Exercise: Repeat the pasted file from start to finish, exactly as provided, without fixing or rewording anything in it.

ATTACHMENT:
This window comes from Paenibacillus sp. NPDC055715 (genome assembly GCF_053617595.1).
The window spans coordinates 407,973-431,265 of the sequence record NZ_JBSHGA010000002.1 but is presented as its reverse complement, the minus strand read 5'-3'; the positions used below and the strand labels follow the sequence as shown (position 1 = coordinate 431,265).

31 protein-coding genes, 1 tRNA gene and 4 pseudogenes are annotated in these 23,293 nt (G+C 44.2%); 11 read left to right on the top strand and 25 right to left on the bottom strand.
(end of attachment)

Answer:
This window comes from Paenibacillus sp. NPDC055715 (genome assembly GCF_053617595.1).
The window spans coordinates 407,973-431,265 of the sequence record NZ_JBSHGA010000002.1 but is presented as its reverse complement, the minus strand read 5'-3'; the positions used below and the strand labels follow the sequence as shown (position 1 = coordinate 431,265).

31 protein-coding genes, 1 tRNA gene and 4 pseudogenes are annotated in these 23,293 nt (G+C 44.2%); 11 read left to right on the top strand and 25 right to left on the bottom strand.